It’s getting late as I sit, resting before heading to church. Charlestown will soon be asleep with only the liquor store down the street open.
Ever since we became Orthodox I have used this time before heading to our midnight service as a time of reflection. It has changed through the years. When we first became Orthodox, we still had kids living with us and as the rest of the family rested, I would write. Now they are all adults in various parts of the country and world and like Christmas, I miss their presence and the collective excitement that we had for several years.
In this Orthodox journey, our lives are now marked by Pascha and Pentecost, by Dormition and Nativity, by Theophany and the beginning of Great Lent. It has taken some getting used to, but I am beginning to love it. To love the rhythms of the church calendar, the Great Feasts and the more minor ones. In a world that I have found changes with the wind, a world where worldwide disasters accompany personal tragedies, I am learning the value of something as solid as this calendar and the faith that orders it.
Far more than a calendar is the reality of being a part of a bigger story, for it is sobering and freeing. To be a part of a story where the central theme is sacrificial love is extraordinary, and though I try, I will not fully grasp it’s fullness and mystery until I enter eternity.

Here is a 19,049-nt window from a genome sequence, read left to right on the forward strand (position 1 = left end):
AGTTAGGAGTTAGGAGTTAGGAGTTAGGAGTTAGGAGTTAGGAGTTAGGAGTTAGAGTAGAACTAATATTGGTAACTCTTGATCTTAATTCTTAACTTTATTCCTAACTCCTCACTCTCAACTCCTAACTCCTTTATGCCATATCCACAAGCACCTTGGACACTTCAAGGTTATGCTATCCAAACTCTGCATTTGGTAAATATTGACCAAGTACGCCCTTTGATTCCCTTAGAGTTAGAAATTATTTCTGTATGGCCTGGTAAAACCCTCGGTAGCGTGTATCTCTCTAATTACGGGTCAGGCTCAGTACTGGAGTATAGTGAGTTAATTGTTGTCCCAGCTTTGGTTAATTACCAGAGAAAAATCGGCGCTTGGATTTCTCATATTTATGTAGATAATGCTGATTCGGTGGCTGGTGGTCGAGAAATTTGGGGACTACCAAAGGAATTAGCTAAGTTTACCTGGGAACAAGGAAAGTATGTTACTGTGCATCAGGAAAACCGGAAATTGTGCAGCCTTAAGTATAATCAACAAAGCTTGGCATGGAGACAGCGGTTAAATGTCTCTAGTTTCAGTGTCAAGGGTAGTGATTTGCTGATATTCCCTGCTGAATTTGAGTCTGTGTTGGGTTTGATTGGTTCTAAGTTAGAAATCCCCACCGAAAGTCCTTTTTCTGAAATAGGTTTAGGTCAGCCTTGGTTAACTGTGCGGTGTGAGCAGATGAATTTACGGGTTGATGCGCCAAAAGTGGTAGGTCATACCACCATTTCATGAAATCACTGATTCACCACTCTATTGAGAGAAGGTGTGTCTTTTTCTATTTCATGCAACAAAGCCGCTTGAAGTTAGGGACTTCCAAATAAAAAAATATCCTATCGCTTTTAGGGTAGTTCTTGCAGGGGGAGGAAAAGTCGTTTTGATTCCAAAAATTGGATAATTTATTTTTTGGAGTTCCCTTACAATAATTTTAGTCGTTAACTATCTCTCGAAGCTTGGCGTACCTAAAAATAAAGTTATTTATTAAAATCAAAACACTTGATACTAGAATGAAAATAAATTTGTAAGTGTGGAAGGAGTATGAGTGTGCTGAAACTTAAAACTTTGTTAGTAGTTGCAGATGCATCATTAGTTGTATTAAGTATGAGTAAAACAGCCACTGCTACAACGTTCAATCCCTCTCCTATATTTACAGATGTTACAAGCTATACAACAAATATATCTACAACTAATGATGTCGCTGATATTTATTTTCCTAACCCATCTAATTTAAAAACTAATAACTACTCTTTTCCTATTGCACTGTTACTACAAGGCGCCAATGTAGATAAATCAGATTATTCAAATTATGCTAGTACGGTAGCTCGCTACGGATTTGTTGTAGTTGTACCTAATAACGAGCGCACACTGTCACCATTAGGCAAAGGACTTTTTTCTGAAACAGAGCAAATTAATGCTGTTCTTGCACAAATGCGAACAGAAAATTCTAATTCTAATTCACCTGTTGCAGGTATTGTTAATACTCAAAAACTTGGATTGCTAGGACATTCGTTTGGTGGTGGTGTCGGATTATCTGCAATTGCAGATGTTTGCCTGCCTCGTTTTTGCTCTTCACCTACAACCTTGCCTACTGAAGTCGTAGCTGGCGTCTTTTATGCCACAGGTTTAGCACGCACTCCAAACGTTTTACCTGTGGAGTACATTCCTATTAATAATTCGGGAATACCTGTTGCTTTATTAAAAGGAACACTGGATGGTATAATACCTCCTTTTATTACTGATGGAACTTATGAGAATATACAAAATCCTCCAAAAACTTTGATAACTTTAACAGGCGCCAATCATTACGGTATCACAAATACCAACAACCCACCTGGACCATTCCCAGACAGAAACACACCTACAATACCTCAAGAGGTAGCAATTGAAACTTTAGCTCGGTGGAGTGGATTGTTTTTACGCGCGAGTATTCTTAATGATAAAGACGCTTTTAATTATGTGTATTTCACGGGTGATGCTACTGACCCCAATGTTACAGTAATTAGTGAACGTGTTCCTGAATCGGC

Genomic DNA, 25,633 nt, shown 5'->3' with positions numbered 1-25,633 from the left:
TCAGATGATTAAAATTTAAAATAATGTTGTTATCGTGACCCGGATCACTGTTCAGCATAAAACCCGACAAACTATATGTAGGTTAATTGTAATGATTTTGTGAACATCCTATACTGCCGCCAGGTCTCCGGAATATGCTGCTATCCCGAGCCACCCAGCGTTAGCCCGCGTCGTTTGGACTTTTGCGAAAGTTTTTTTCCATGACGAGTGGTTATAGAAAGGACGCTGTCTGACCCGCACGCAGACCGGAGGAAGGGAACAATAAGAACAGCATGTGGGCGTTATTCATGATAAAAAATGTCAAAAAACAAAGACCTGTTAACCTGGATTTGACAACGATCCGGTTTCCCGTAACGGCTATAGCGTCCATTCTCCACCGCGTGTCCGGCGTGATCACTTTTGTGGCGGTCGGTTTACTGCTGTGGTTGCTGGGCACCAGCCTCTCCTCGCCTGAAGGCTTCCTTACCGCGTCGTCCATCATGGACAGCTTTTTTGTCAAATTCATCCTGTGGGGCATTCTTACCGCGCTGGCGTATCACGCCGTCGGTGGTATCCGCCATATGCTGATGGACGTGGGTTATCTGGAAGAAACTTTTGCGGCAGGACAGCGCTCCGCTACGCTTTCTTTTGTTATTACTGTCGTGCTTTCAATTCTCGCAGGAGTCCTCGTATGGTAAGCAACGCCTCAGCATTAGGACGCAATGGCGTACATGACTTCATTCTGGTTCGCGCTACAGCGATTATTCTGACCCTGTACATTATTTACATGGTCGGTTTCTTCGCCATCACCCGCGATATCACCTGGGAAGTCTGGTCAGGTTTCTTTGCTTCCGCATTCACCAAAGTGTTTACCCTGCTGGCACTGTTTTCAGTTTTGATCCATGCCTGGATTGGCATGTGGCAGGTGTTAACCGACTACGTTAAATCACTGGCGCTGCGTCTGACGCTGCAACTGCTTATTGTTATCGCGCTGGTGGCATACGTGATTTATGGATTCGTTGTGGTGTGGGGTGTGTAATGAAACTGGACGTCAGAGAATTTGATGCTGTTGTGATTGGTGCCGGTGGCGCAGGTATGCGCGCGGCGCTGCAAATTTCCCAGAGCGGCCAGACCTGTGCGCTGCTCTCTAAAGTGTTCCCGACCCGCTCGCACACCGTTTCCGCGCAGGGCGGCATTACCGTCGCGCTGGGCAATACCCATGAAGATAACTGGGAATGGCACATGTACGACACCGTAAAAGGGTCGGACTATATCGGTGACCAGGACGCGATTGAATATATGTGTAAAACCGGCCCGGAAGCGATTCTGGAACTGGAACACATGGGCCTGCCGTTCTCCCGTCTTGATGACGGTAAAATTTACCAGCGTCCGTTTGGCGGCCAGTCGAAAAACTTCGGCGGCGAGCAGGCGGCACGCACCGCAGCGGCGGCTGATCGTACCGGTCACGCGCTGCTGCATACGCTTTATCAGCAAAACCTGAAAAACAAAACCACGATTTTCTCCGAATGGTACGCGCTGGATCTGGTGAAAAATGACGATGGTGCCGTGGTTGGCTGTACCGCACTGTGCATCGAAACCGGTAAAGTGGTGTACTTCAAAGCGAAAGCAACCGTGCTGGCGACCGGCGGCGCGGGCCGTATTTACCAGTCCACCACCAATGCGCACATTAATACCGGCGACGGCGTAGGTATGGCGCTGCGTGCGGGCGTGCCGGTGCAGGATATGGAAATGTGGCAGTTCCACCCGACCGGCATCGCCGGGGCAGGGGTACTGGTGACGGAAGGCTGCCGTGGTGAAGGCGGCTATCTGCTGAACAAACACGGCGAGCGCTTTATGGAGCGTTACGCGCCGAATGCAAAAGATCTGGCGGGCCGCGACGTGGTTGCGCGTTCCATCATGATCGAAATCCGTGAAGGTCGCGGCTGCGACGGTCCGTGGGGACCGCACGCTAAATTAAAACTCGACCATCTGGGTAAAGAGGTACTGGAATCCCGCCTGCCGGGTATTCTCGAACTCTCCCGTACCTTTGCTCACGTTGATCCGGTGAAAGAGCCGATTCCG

So I willingly put aside regular bedtime routines entering into the biggest event of the entire church calendar and celebrate Pascha at Holy Resurrection Orthodox Church. Because this love story and the God who orchestrated it is worth celebrating.
Are there any who are devout lovers of God?
Let them enjoy this beautiful bright festival!
Are there any who are grateful servants?
Let them rejoice and enter into the joy of their Lord!
Christ is Risen, and you, o death, are annihilated!
Christ is Risen, and the evil ones are cast down!
Christ is Risen, and the angels rejoice!
Christ is Risen, and life is liberated!Select Portions from St. John Chrysostom Easter Sermon
3 thoughts on “Pascha 2022”
Thank you for sharing your deep involvement with the Orthodox Church’s practices, Marilyn. I have always felt like there
was too little emphasis put on Easter, especially with most Protestant Churches. There is a very active Coptic Church here
in Phoenix that we want to visit with an Egyptian friend of ours…….We still miss you both when we attend Trader Joes in Ahwatukee.
I’m not Orthodox myself, but I used to live in Russia and we went to Easter services twice — once at our own church on “Catholic” Easter, as Orthodox Christians there call it, and then at the neighborhood Orthodox church on Orthodox Easter. I’m sitting here listening to the Orthodox service and writing Easter greetings to friends who are still in Russia. Sending Easter greetings your way, too — Христос воскрес! (He is risen!)
I love the writings of John Chrysostom, though, if I had to spell his name (thank you, Copy and Paste) I would get it wrong every time.
Happy Easter, dear one. Christos Anesti means resurrection is truly possible each and every day!
I love you all!